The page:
Capitol flag flying again high above Carson City |

Capitol flag flying again high above Carson City

Kelly Connolly Crane Service of Gardnerville raises Bill Norton of YESCO up to the top of the flag pole Wednesday morning.
Adam Trumble / Nevada Appeal |

Flag day celebration set

The Nevada National Guard is set to host its 19th annual Flag Day and U.S. Army’s 242nd birthday celebration at 10 a.m. June 14 at the Veterans Memorial on Capitol grounds.

This year’s ceremony will feature keynote speaker Carson City Mayor Robert Crowell, a retired U.S. Navy captain and Vietnam War veteran. The event is free and open to the public and will include the Sparks Heritage Museum’s 36-star, 1860s-era American flag; a historical flag presentation from the Nevada Air National Guard; a bagpiper; the local chapter of the Sons of American Revolution; and a cake marking the U.S. Army’s birthday.

Brig. Gen. Zachary Doser is set to give the U.S. Army birthday speech. The U.S. Army is two years older than the U.S. Flag. A resolution of the Continental Congress authorized 10 companies of riflemen on June 14, 1775, giving birth to the U.S. Army. Two years later, the Continental Congress passed the first Flag Act and adopted the stars-and-stripes design as our nation’s flag. In 1949, President Harry S. Truman signed an act of Congress designating June 14 as National Flag Day.

After four months, the American flag is once again flying atop the Nevada Capitol.

State officials had been unable to fly the American and Nevada state flags above the Capitol since gale force winds broke the cable that raises and lowers them.

Facilities Supervisor Jon Vietti said the problem was getting a crane tall enough to reach the top of the flag pole on the Capitol dome. The top of that pole is more than 170 feet above the ground. Experts from Young Electric Sign Company, YESCO, tried in March but winds quickly put a damper on that effort, causing the bucket on their lift to sway violently.

But measurements they took at that time made it clear their lift couldn’t reach the top of the pole anyway.

“We were about 10 feet shy of making it with YESCO,” Vietti said.

Finally, on Wednesday, they were able to get a crane from Kelly Connolly Crane Service of Gardnerville. Operators Joe Delucchio and Russ Kauffmann brought in a crane capable of reaching more than 200 feet in the air. With a lift from that million dollar piece of equipment, Bill Norton of YESCO was able to reach the top, replace the old pulleys and rollers and remove the broken cable. Then he threaded a new cable into the flagpole. With the help of Tim Stenger, of Buildings and Grounds, connecting the bottom of the new cable to the motor, the repair job took less than two hours.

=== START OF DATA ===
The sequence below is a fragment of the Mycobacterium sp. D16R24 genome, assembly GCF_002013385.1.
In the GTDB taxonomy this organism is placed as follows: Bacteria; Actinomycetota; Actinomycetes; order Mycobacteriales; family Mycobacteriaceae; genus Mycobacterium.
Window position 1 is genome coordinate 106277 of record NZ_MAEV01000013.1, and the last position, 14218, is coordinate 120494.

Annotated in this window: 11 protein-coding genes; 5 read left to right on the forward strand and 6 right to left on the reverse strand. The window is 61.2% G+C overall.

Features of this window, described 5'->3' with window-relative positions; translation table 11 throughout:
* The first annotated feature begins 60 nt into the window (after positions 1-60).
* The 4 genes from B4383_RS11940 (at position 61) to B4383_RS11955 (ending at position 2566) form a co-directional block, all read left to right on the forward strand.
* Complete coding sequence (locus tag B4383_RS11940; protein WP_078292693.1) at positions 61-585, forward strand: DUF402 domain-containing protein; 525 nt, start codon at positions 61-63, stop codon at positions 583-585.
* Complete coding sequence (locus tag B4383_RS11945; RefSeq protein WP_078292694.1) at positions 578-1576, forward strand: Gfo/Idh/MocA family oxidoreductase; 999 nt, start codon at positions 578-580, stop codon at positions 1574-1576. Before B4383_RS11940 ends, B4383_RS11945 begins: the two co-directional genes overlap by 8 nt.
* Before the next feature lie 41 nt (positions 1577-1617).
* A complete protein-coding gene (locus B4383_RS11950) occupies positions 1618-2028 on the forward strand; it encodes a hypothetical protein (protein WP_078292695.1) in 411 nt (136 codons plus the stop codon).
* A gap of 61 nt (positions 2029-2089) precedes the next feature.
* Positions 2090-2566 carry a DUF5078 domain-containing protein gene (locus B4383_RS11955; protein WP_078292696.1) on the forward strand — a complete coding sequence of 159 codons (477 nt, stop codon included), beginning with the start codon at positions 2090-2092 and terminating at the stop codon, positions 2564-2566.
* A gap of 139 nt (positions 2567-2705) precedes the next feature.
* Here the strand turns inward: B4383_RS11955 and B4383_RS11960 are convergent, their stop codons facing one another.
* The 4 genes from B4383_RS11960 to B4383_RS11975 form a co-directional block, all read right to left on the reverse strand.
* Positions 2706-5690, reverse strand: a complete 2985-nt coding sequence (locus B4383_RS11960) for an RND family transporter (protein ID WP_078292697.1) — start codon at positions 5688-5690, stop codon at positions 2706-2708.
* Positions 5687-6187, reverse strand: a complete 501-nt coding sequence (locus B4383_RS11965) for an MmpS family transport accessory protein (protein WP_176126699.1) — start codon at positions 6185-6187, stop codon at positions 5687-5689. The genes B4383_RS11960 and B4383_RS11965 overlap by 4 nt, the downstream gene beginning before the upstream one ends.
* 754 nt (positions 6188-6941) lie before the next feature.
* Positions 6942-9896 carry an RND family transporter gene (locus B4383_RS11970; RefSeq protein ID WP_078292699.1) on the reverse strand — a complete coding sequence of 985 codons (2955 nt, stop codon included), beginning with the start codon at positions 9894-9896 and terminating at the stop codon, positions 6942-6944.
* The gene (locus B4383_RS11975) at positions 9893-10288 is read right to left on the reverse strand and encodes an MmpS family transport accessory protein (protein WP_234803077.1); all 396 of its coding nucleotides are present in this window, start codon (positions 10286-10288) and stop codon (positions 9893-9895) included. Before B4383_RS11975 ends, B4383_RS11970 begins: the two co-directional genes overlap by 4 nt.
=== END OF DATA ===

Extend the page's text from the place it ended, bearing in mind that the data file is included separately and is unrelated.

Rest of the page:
“We’re super proud we can have it up there before Flag Day,” said Vietti.

Gov. Brian Sandoval said he too was proud to see the flag flying atop the Capitol dome in time for June 14 Flag Day.

Vietti said it has been just more than seven years since the cable was replaced but the pulleys and rollers weren’t replaced. Those pieces of the electric system date back to 1979 when the Capitol was remodeled and the new flag poll installed on the dome. The old pieces were seriously damaged by years of work.

Renting the crane, Vietti said, cost the state about $4,500. That’s far less than the initial estimates of up to $10,000. The charge for Norton’s services, he said, comes in at just $85 an hour for a total of about three hours preparation and work.

One of the problems with the system, Vietti said, is the strain on the cable from pulling the large, bulky flags across the rollers and into the flag poll when they’re taken down. It’s hard on the flags as well — they have to be replaced about eight times a year.

Vietti said those flags were replaced with much lighter and more durable nylon flags and the cable system itself will be put on a regular maintenance program to keep everything working properly.

In addition, he said he’s still working on an automatic system that will lower the flags when the winds exceed about 35 mph.

Vietti said since they had the crane available, they decided to do phase one of repairing the leaky dome on the Capitol annex. Stenger and a contractor used the crane to make a careful inspection of that smaller dome so the repair project can be designed.

“We really try to save the state money in every case we can,” Vietti said.